Snippets of a life - 'dangling their legs in the water to catch pretend fish'

Sun Nov 2, 2003

Since I haven’t written for a while, I guess I’ll have to settle for an imagistic, yet succinct style and avoid expounding on some trivial event for the sake of play. For surely that is what all writing is, to “move or operate freely within a bounded space”, unlike the machine whose movements are sure and calculated, a writer’s words move like the water within a fountain, bounded by no immutable law except the limitations of the medium itself.

I guess the easiest way to do this is just to work backwards, so I’ll start with last night. Met up with Sora and her cousin, Kathe for a little sightseeing. Kathe came to Korea to attend a family wedding, she lives in San Diego. Her mother is Korean and her father is Japanese, so she visited both countries. Anyways, this was her last chance to meet up with us so we made a day of it. We started out at GyeongbukGung palace, the autumn foliage in the palace grounds was so beautiful. Then we headed to COEX mall and had some sushi and coffee, went shopping and walked around. Then we decided to go to Sinchon, the student quarter, for a beer and that’s when the evening starts becoming a little hazy in my mind. On the way I almost got arrested by the transit police for jumping the turnstiles in the subway, but my ticket wasn’t working, it’s not like I was trying to jip the transit company out of their 70c. We started out at one dingy little pub drinking long island iced teas while they constantly spewed white smoke in the air for no apparent reason (think about it, no dance floor). Then went to another bar for some beers, where they were playing some awesome old-school grunge, then met up with Sora’s other cousin who took us wandering through the streets in search of some elusive nightclub he’d read about in a newspaper.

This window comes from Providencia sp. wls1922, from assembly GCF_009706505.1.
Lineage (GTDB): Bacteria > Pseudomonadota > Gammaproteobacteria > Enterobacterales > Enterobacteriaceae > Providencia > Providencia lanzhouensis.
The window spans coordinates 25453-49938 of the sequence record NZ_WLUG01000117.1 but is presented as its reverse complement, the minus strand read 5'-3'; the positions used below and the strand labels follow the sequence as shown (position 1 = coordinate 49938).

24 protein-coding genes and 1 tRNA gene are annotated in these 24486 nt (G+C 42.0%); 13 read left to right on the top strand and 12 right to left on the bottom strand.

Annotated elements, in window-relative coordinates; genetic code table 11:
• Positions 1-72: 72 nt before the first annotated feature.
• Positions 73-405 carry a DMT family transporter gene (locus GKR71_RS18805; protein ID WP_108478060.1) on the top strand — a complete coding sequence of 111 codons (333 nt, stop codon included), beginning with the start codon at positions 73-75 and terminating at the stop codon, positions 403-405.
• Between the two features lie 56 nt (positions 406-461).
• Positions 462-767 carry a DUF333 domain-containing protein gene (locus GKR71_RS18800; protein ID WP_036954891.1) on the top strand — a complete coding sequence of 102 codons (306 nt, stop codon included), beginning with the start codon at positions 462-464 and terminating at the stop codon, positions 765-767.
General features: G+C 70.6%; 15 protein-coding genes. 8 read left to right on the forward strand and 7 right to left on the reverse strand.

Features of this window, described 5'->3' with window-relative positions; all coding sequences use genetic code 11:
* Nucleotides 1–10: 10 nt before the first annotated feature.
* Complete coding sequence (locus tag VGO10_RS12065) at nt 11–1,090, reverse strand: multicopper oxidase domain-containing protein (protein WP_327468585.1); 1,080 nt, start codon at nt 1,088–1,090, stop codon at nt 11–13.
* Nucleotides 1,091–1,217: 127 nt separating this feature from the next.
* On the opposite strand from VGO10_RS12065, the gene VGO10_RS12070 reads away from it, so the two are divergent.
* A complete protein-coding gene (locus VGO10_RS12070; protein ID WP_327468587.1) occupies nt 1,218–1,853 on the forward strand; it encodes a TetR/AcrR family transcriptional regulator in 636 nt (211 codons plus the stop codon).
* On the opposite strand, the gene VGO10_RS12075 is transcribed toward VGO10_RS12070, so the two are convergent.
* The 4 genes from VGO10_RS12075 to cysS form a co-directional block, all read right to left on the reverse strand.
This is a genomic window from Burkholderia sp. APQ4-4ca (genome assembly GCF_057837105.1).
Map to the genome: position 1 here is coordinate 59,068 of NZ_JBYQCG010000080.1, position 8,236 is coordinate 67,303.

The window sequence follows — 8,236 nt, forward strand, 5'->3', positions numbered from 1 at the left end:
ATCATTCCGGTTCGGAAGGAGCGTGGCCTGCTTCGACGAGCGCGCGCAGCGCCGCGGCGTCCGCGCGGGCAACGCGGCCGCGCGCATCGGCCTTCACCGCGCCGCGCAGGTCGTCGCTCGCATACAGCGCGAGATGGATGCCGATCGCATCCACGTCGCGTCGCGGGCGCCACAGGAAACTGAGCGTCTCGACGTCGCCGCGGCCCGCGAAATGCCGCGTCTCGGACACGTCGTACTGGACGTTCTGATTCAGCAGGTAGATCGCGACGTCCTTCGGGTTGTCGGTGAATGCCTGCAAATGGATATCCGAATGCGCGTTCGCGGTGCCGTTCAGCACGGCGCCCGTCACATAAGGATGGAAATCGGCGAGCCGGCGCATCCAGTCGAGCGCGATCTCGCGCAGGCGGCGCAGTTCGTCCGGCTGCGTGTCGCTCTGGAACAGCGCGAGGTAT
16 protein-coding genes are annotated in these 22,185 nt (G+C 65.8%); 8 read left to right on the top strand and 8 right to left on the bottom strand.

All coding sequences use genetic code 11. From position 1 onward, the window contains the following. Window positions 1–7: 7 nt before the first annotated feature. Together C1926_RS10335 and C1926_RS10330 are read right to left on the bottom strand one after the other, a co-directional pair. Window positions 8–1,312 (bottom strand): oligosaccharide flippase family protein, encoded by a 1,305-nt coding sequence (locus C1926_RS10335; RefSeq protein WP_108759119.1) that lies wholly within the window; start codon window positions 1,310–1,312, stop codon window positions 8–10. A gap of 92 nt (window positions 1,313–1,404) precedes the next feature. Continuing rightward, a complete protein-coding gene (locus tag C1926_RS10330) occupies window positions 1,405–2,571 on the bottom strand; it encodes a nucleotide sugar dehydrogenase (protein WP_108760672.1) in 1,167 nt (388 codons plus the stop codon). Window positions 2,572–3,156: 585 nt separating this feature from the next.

Incidentally, American soldiers have been causing so much trouble picking fights in the clubs and hassling Korean girls that they’re now banned from this “Korean” club district. Kathy was determined to take a picture of a sign that read “AMERICAN GI’S ARE NO LONGER PERMITTED ON THESE PREMISES” but a surly bouncer kept blocking the sign. At this point I should also explain that the so called “Western” and “Korean” clubs are quite different. Korean clubs will cost you about $70 to get in and are really ostentatious, flashy places where you have to dress up, that means a suit for the guys. They offer a match-making service, where waiters scurry about delivering messages to you from the opposite sex and try to find you a partner. The entertainment usually consists of a live performer who leads the dancing. Western clubs are the more garden-variety Dj-centric sort of affair. I should also point out that in Itaewon, the ‘foreign district’, there are “FOREIGNER ONLY” clubs, which means that no Koreans at all are allowed in, so you can see that the discrimination exists on somewhat unequal playing grounds.

Anyways, we ended up in this awful techno/trance place where everybody faced the DJ dancing kind of lethargically and waving their glow sticks around. Sora said they looked like Aliens. Alien octopuses. After a while I was bored and suggested we leave only to be told we’d have to wait for the trains to start running again at six in the morning. But it was too awful to stay so we walked around outside and found a discarded couch somebody had thrown out with the garbage and sat on that for a while until we almost froze to death. Flashbacks to the park-bench in Barcelona ‘95. Then we bought some Ramyon noodles at the 7-11 and ate them on the plastic picnic tables outside. It getting colder, however, so we debated where we could go to warm up. Most homeless clubbers end up going to the bath house and sleep in the steamy public baths. We decided rather to hire a “Video Room”, a place similar to the “Norae Bang”, except you hire a small room with large couches and a projection DVD player. We put on the longest movie which we could find (Catch me if you can) and then just slept through it. I saw the sunrise for the first time since new year’s eve 1999 then hit the sack at nine this morning.